By Carrie Hagen via https://www.smithsonianmag.com
The women of the 404th Armed Service Forces band raised morale and funds for the military, but they had to fight discrimination to do so
An estimated crowd of 100,000 people clogged the intersections in Chicago’s central business district in May of 1945 for a war bond rally, one of several marking the War Department drive that week. Police had traffic stopped for blocks approaching the stage at State and Madison Streets, and reporters noted sales clerks and customers hanging out of store windows to catch a glimpse of any famous performers or war heroes who might arrive.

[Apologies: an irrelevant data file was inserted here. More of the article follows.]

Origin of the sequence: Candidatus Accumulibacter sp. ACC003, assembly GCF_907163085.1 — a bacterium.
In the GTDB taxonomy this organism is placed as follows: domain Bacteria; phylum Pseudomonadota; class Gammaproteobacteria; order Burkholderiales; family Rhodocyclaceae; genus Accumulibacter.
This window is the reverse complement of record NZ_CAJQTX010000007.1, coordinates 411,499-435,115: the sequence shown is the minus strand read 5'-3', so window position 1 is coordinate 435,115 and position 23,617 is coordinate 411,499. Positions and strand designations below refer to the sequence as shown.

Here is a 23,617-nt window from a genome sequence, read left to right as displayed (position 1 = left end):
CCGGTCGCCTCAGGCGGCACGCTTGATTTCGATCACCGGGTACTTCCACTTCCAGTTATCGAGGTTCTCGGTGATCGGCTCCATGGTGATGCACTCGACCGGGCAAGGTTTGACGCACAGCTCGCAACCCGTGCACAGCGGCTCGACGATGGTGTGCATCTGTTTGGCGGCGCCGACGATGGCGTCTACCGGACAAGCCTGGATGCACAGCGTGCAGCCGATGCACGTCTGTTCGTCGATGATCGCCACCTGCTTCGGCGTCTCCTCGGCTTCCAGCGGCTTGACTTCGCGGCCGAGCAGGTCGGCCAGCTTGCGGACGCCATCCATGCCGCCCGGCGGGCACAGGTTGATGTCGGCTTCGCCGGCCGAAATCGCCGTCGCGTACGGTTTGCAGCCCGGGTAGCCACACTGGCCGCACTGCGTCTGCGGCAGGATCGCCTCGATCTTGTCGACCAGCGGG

Former prisoners of war appeared on stage, and the famed flag-raisers of Iwo Jima pushed war bonds to finance the war in the Pacific as a 28-member military band played patriotic music. That group, the women of the 404th Armed Service Forces (ASF) band, were the only all-black female band in U.S. military history.
During the war, all-women military bands rallied hearts—and raised millions in war bonds. The musicians numbered among the Army’s first female personnel, a distinction that branded them as….